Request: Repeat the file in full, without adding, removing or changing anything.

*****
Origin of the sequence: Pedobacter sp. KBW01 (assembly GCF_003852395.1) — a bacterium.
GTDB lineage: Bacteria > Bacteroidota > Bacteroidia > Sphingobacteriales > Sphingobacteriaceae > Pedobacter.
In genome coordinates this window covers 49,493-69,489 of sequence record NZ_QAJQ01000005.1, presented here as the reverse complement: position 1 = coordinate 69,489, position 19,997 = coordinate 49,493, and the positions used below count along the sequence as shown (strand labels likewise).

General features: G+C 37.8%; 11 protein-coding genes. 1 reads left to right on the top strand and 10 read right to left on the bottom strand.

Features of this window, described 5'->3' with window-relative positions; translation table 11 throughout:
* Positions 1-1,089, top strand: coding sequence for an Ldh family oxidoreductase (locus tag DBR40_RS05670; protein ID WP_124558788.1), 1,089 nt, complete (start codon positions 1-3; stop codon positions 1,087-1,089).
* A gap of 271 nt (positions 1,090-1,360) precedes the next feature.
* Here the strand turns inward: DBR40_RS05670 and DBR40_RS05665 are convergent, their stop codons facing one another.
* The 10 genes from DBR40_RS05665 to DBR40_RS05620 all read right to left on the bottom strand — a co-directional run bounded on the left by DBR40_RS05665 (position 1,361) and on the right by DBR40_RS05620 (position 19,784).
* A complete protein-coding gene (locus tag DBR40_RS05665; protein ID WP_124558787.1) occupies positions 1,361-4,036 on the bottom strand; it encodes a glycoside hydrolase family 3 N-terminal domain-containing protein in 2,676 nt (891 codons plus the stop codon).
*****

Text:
Origin of the sequence: Pedobacter sp. KBW01 (assembly GCF_003852395.1) — a bacterium.
GTDB lineage: Bacteria > Bacteroidota > Bacteroidia > Sphingobacteriales > Sphingobacteriaceae > Pedobacter.
In genome coordinates this window covers 49,493-69,489 of sequence record NZ_QAJQ01000005.1, presented here as the reverse complement: position 1 = coordinate 69,489, position 19,997 = coordinate 49,493, and the positions used below count along the sequence as shown (strand labels likewise).

General features: G+C 37.8%; 11 protein-coding genes. 1 reads left to right on the top strand and 10 read right to left on the bottom strand.

Features of this window, described 5'->3' with window-relative positions; translation table 11 throughout:
* Positions 1-1,089, top strand: coding sequence for an Ldh family oxidoreductase (locus tag DBR40_RS05670; protein ID WP_124558788.1), 1,089 nt, complete (start codon positions 1-3; stop codon positions 1,087-1,089).
* A gap of 271 nt (positions 1,090-1,360) precedes the next feature.
* Here the strand turns inward: DBR40_RS05670 and DBR40_RS05665 are convergent, their stop codons facing one another.
* The 10 genes from DBR40_RS05665 to DBR40_RS05620 all read right to left on the bottom strand — a co-directional run bounded on the left by DBR40_RS05665 (position 1,361) and on the right by DBR40_RS05620 (position 19,784).
* A complete protein-coding gene (locus tag DBR40_RS05665; protein ID WP_124558787.1) occupies positions 1,361-4,036 on the bottom strand; it encodes a glycoside hydrolase family 3 N-terminal domain-containing protein in 2,676 nt (891 codons plus the stop codon).